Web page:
To make sure you’re successful, you’ll need a product that is low maintenance, drought and disease resistance, durable, establishes quickly, has a fast and consistent green up, and a deep rich color—plus, it can’t break the bank.

This is where we need to let mother nature take the lead. What do we mean by that? In nature you will not see monocultures, which is a single species of grass. Nature doesn’t do monocultures, and in most cases neither should we.  Now we say most cases because there are a few monoculture varieties that can be used very successfully in specific use cases such as overseeding in Southern regions during cooler months for a quick green up.

For long-lasting success, we recommend using blends and mixtures. A blend of grasses is the combination of two or more cultivars of the same species, such as an all tall fescue blend. A mixture is a combination of two or more species of grass, such as a sun and shade mixture of perennial ryegrass, fine fescue and bluegrass.

The reason we recommend blends and mixtures is because they are self-adjusting based on the environment. Our customers’ properties have sun and shade, some areas may get more water, or heavier foot traffic. Blends and mixtures are ideal because they are able to adapt to their environment. The right seed will establish in the right place, naturally. Have a mixture with perennial rye and a fine fescue? The fine fescue will thrive in the shade, while the perennial ryegrass will do well in the high-traffic areas.

Below are a couple of our favorite blends and mixtures that are sure to bring you long-lasting success:

  • Central All Star: a mixture of turf-type tall fescue, perennial ryegrass, and Kentucky bluegrass. This mixture forms a dark and durable turf, designed to do well under a variety maintenance levels and performs well in sunny areas and moderate shade.
  • Central Liberty Mix: a mixture of perennial ryegrass, fine fescues, and Kentucky bluegrass. This mixture forms a premium turf designed to do well under moderate- to high-maintenance levels, and performs well in sunny and areas with moderate shade.
  • Central Par Three Blend: a blend of three highly rated cultivars of perennial ryegrass. This blend is a quick germinating ryegrasses and is good for sunny areas to partial shade. It performs well under moderate to high maintenance.

As we mentioned earlier, monocultures can be used successfully as well for certain use cases. Tetra Dark Tetraploid Perennial Ryegrass is an excellent option for turf touch ups, especially in the South during cooler months. It is a monoculture of a cool season perennial ryegrass that is quick germinating, even in cooler temperatures. It is darker green than typical ryegrass and has deeper roots for greater drought resistance.

Sustainable Turf

Sustainable and more environmentally friendly options are available when it comes

to turf maintenance. With the glyphosate lawsuits, customers may be asking for ways to cut back on fertilizers and chemicals in their lawn. This is where micro-clover comes in. Now, micro-clover is vastly different from other clover varieties like Dutch White Clover. It doesn’t clump and doesn’t product as many white flowers.

Micro-clover, is exactly what it says; tiny clover that grows beneath the grass canopy, so it is not very visible. Better yet, it acts as a natural fertilizer by grabbing nitrogen from the air and sharing it with the surrounding turf. It produces about an extra 1.5# of nitrogen per 1,000 square feet!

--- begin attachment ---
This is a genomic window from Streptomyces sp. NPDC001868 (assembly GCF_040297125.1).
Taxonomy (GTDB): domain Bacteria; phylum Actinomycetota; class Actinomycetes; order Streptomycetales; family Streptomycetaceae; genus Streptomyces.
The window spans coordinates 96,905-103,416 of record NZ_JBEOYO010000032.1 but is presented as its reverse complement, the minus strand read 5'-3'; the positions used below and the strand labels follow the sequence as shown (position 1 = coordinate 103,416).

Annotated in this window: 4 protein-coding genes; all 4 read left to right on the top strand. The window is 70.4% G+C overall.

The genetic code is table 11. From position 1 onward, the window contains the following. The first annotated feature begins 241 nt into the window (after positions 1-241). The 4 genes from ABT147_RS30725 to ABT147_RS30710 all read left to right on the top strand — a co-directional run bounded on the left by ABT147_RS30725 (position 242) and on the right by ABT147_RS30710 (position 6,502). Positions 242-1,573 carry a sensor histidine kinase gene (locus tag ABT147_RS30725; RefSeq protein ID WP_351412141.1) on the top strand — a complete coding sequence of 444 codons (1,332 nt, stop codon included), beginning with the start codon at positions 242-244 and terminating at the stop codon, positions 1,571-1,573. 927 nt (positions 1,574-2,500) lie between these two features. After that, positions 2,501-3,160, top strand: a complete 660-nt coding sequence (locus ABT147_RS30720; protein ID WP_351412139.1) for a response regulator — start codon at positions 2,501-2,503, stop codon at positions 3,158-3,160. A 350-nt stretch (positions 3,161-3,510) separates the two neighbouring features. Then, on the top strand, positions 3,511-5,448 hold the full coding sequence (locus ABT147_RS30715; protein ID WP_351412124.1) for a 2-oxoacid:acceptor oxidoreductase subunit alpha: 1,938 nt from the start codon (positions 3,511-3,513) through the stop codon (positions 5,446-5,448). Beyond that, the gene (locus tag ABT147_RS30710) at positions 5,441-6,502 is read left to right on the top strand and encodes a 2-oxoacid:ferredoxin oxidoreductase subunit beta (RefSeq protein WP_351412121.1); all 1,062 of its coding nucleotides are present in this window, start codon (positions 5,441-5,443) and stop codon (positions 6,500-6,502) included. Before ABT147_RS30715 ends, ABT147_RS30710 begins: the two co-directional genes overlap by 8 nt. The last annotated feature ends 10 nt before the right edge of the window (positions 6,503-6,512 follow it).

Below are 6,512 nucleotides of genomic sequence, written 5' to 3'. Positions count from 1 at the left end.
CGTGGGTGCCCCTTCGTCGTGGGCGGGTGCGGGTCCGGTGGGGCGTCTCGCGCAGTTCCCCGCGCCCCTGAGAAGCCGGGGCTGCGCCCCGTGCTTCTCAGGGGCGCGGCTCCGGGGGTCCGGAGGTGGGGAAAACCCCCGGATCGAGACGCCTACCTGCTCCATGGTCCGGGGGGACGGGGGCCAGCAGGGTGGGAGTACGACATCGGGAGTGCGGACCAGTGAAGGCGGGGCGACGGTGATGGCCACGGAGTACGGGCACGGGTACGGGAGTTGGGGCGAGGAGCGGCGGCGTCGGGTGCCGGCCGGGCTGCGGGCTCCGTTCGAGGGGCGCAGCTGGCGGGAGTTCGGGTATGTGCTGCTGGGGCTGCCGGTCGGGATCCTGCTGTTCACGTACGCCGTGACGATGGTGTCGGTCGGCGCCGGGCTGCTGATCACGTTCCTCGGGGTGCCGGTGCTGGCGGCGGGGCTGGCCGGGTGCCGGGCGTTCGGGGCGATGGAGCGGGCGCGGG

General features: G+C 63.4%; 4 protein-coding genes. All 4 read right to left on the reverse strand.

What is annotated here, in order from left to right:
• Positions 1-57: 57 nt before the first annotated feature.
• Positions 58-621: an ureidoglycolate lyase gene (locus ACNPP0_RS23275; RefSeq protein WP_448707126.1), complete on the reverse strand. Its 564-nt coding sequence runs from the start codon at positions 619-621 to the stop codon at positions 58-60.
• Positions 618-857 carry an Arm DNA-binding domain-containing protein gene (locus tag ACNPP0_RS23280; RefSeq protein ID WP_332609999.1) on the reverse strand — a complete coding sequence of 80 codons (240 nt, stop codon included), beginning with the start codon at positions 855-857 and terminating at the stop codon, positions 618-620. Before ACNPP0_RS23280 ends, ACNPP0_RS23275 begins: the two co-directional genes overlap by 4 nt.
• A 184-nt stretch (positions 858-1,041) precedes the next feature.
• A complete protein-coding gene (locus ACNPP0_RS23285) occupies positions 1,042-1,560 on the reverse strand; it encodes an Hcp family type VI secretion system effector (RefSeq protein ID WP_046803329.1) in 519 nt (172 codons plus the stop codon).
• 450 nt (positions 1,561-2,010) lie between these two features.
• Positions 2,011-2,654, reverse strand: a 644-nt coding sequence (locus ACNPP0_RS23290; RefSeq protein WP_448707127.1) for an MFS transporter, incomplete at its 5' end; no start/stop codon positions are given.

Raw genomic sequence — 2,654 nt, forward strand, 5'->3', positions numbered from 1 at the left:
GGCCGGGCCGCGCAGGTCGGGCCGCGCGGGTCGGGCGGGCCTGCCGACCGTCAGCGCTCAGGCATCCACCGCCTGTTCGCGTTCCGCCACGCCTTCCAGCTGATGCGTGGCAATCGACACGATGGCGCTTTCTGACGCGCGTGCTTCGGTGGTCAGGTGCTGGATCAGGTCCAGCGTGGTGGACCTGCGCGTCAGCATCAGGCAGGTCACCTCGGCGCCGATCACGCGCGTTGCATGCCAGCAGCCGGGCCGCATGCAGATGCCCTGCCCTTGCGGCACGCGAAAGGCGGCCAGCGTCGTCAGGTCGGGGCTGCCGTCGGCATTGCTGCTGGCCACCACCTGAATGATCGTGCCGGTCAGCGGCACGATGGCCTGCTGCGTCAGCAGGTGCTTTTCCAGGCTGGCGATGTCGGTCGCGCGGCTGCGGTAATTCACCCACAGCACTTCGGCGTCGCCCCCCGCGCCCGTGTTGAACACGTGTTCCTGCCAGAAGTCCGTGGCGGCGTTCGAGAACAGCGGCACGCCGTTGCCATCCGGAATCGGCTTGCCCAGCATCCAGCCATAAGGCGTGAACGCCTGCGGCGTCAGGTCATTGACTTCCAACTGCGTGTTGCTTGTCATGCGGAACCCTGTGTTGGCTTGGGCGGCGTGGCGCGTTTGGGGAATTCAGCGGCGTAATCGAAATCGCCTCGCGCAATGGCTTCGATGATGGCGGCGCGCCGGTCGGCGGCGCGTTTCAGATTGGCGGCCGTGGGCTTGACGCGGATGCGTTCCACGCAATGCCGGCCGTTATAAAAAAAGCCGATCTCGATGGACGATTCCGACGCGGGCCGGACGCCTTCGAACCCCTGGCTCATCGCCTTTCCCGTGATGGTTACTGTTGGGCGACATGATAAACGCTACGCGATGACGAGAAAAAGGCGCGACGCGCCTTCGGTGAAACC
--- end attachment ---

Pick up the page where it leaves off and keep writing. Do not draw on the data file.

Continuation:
Our recommendation:

We recommend using micro-clover when growing grass in less than ideal

circumstances. For example, grass with a minimal nutrient program (only fertilizing once or twice a year), no irrigation, and limited weed control. Micro-clover blends quickly with grass and keeps the lawn dense, it will tolerate some traffic and deliver a dark green lawn with minimal weeds. Five percent is an ideal amount.


Fall Seed Program

As a dedicated partner, Central helps you grow your sales by keeping costs down with our seasonal, early-order, and commitment programs. Starting in July you can take advantage of our Fall Seed Early Order Program to grow your bottom line with discounts and extended dating. To amplify your success, ask your Central rep or local branch for pricing and more details on the program.

Rely on Central to help, whether it’s questions about specific varieties, mixtures and blends, the newest innovations, or finding the right solutions for a problem area. We stay at the leading edge of the industry and we’re ready to help you grow!

About Doug Cranmer

Doug Cranmer is our Midwest Turf Director and is a lifelong Green Industry professional. Cranmer’s hands-on experience includes new lawn construction, sod production, and all things turf and equipment. He specializes in fertilizers, grass seed, and sustainable products and practices. Having spent much of his career consulting and teaching, Cranmer is an excellent resource to help overcome hard-to-solve turf grass issues.

About Anthony Pignataro

Anthony Pignataro is our East Coast Turf Director and has more than four decades of experience in the horticultural industry. From landscape maintenance and construction to sod farm, grass seed and retail/wholesale nursery, Pignataro knows turf. With nearly a decade of experience researching, purchasing, and blending premium ryegrasses, fescues, and bluegrasses, Pignataro is an excellent resource for finding the right blend or mixture for your needs. He has spent much of his career solving turf-grass issues and can help you create the right fertilizer or pesticide program, whether it’s traditional, low impact, or organic.